Sidhu has been known to play to the galleries with his inimitable one-liners and poetic expressions no matter what the occasion - a public address, official meeting, press conference, cricket commentary or comedy show - and that is what he did with elan during both his ‘personal’ visits to Pakistan.

That Sidhu has bigger political ambitions than just being a minister in the Punjab government is well known. But with fellow cricketer-turned-politician Imran Khan ascending to the post of Prime Minister in Pakistan, his ambition appears to have soared further. Imran Khan’s off-the-cuff remark that he hoped that they would not have to wait for Sidhu to become ‘Wazir-e-Azam’ (Prime Minister) of India for the two countries to become friends would have only added fuel to these ambitions.

Having developed serious differences with the leadership of the BJP, a party he represented for nearly 12 years in Parliament, Sidhu was keen on being projected as the chief ministerial candidate in the 2016 state assembly elections in Punjab in a move afoot then to join a buoyant Aam Aadmi Party (AAP). But when that did not work out, he joined the Congress midway through the election process saying he was a “born Congressman” and it was a “homecoming” for him.  

The Congress won the elections handsomely, and Sidhu, tipped to become Deputy Chief Minister, was denied the post by Capt Amarinder Singh, who became Chief Minister. The maverick had to settle for the post of cabinet minister, a situation he has apparently not been able to reconcile with. Not being on the same page with Sidhu on several issues, Capt Amarinder Singh is known to have put his foot down and overruled him on quite a few occasions.

Smarting from these snubs, Sidhu insisted on proceeding to Pakistan in his personal capacity to participate in the Kartarpur Corridor ground-breaking ceremony despite being asked by Capt Amarinder Singh to reconsider his decision. The Chief Minister, a former Army officer, had himself declined the Pakistan invite citing the neighbouring country’s continuing support to terrorism in India and efforts to foment trouble in his own state.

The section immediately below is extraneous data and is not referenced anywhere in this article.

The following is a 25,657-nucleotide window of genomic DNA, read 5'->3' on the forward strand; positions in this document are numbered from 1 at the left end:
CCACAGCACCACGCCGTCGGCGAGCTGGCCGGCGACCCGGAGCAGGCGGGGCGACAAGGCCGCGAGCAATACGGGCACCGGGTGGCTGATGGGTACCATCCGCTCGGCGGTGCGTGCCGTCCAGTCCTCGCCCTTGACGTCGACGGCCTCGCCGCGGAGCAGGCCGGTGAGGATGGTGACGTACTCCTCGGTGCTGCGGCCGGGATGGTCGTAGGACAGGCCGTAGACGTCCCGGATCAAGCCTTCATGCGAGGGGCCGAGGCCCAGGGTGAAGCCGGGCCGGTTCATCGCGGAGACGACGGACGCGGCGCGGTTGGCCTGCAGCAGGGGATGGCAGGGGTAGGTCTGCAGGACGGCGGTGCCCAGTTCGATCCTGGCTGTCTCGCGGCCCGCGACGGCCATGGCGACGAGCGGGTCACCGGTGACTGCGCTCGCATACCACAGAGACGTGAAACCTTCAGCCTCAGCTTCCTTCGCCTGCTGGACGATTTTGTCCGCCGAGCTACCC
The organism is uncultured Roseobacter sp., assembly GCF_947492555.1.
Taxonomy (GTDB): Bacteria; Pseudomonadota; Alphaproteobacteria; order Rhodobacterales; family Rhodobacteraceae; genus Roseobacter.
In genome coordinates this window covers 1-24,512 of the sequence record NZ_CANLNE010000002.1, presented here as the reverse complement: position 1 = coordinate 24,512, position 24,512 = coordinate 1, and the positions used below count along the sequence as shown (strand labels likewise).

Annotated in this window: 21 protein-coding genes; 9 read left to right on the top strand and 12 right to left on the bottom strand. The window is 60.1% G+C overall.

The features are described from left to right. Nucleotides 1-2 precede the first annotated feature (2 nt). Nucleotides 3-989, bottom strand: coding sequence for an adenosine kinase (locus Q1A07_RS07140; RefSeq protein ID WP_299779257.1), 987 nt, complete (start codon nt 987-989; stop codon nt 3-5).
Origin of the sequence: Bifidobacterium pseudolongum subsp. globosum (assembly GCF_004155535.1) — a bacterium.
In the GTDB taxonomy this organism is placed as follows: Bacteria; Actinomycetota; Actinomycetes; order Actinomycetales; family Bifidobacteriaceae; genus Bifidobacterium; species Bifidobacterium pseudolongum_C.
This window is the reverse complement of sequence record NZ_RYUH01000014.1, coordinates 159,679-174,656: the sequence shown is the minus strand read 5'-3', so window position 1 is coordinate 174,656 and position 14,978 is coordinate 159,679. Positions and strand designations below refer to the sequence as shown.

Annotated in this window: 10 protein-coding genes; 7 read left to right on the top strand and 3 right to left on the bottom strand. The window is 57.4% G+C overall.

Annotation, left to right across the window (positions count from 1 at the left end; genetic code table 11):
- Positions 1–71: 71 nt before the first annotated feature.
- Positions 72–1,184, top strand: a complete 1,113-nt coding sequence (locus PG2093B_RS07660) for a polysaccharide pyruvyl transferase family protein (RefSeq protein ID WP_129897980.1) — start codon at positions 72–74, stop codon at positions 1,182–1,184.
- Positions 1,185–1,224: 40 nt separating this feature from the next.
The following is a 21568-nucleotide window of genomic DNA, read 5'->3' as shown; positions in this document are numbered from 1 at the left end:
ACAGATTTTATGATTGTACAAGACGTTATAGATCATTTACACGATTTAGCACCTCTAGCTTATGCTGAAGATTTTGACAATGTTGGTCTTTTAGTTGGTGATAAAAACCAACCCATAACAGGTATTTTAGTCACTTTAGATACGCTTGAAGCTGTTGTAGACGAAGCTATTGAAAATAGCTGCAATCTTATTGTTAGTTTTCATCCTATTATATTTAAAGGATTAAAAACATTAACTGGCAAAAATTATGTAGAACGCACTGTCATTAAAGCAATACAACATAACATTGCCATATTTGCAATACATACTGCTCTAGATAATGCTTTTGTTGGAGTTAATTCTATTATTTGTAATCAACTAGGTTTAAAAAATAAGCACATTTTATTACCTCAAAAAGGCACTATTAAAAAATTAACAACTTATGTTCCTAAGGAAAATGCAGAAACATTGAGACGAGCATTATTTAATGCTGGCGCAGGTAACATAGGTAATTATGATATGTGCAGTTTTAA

Sidhu has revelled in the attention showered on him by the Pakistan establishment and especially by Prime Minister Imran Khan. In steadfastly supporting the cause of the Kartarpur corridor, and using it as an instrument to press for resumption of official level contacts between the two countries, Sidhu is aiming to win a leadership role in the Sikh community worldwide and further raise his currency in Punjab politics.

To what extent he succeeds in his designs is yet to be seen. People, who applaud his histrionics, also remember his various flip-flops, right from switching to a party he once blamed for all the country’s ills, to accepting the one time “Pappu” as his “Captain” and former Prime Minister Manmohan Singh as his new found “guru” after running him down as a “weakling”.

The recent attempt by Sidhu to run down Capt Amarinder Singh by not recognising the latter as his ‘captain’, and asserting that Congress President Rahul Gandhi is his as also Amarinder Singh’s ‘captain’, is seen as a deliberate action by him, emboldened my his avowed close proximity to the Gandhi family icon.

The Congress President, as then Vice President of the party, was believed to be opposed to naming Capt Amarinder Singh as the chief ministerial candidate in the 2016 state assembly elections, wanting a younger candidate instead, but had to relent as Congress was desperate to win an assembly election to break the string of successive losses across the country. Sidhu is known to have struck a personal understanding with Gandhi before joining the Congress midway through the election process.     

As for India’s response to Pakistan’s offer for resumption of talks, it should necessarily be guided by overall national interests, and keeping the bitter experiences of the past in sharp focus. But at the same time it should not be outrightly dismissed as another ploy. Pakistan Prime Minister Imran Khan’s assertion that he stands by his word of making a fresh beginning, and that he cannot be held responsible for past happenings, deserves a cautious consideration despite the rhetorical ‘googly’ talk.